Writers conferences – how to get the best literary nourishment.

In July I was fortunate to attend the Romantic Novelists’ annual conference in Caerleon, South Wales. This is the first genre specific conference I’ve attended, and while I’m no expert on the conference scene, I was keen to mingle with my fellow romantic suspense authors, listen to industry professionals and agents.
My conference pack offered a cornucopia of workshops, agent appointments, and industry panels, and I was hard pressed to choose which suited my needs best. Was my time best spent listening to a published author share techniques for developing your story hook? Or would it be better listening to a lecture on time management? All of which made me think what advice I would give to a first-time conference attendee.

Often when you sign up for a writers conference, which let’s face it, aren’t exactly inexpensive, few details, other than the venue and date, are available. The name of the keynote speaker and details of the workshops and agent appointments are sent with the conference pack after you have paid the fee. Personally, I find this a little disconcerting. After all, you wouldn’t order dinner in a restaurant without first looking at the menu or go to the movies without knowing what was showing.

So, when attending a writing conference whether genre specific or not, you need to focus carefully on what’s available. If you have any doubts on whether the conference will be suitable for your style of writing and genre, contact the organiser before you pay the fee. He or she should be able to give you some more details, even if the some of the speakers are yet to give details of their workshops. Select the sessions that fit your needs. For example, if you’re struggling with the plot of your novel, your time is best spent in a session dealing with the technique rather than pitching the idea for your as yet unwritten novel. Know the content of each session before you arrive at the conference venue.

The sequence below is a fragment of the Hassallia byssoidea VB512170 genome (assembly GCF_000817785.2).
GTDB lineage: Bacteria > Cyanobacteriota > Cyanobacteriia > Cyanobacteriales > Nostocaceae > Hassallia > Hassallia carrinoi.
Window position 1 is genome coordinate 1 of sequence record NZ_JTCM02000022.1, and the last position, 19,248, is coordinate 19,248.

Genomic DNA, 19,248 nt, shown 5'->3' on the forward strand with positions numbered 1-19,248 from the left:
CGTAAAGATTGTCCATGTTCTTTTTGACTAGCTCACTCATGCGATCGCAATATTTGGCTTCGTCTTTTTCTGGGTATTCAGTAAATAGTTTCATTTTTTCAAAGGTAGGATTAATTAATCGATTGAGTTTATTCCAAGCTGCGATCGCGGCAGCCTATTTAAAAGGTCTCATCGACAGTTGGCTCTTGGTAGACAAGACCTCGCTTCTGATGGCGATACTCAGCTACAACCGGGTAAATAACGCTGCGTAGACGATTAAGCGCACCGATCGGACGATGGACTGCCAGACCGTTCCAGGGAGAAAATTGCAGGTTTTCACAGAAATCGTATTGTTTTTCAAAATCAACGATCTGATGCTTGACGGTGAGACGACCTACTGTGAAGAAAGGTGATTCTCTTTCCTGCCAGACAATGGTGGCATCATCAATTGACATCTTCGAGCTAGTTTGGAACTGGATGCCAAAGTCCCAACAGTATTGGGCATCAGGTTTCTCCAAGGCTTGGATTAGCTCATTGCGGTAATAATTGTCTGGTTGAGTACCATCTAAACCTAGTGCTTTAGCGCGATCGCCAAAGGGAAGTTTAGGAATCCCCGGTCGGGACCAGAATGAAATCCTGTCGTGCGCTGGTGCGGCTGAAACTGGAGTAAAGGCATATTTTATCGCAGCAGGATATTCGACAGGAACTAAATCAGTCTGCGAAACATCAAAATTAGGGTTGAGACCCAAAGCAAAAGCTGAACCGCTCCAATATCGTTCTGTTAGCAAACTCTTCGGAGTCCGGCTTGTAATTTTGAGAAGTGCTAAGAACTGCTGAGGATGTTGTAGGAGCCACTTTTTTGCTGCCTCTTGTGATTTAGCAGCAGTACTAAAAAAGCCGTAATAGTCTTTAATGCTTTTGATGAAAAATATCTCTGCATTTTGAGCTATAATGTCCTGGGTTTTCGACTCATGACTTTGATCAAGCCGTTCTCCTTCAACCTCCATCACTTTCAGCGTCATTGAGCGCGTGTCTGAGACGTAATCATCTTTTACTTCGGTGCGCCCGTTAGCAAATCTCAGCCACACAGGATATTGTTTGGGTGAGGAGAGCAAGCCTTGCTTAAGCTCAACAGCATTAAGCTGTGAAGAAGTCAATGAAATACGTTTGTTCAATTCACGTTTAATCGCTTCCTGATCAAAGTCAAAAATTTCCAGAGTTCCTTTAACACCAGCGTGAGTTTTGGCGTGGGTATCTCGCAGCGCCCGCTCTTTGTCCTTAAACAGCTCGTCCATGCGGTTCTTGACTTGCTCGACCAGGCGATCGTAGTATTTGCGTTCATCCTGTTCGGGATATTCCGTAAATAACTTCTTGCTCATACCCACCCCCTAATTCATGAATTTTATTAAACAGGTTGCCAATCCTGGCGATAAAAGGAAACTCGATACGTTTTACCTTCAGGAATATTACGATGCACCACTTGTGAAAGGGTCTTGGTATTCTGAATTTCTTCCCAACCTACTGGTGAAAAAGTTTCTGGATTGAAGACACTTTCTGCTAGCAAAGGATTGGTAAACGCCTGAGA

Conferences, especially those in the USA, are filled with editors, agents, publishers and booksellers. Take time to talk to them, although I don’t recommend accosting an agent in a lift and pitching your book. But do listen to what they say. These are industry professionals. They know how the market works and what is selling and what is not. Ask any well thought-out question and note down the answer. Many presenters offer hand-outs, a list of key points from their session.

Take time to meet your peers and identify a potential mentor/critique partner. He or she can give you feedback on your writing and help you when your plot stalls. A good mentor will not write your book for you, but should give you constructive criticism.

Don’t be afraid to approach published authors and ask them how they did it and where they get their inspiration. Many are willing to share such information when asked politely, but again, pick your moment with care. No one wants to be cornered in the ladies room!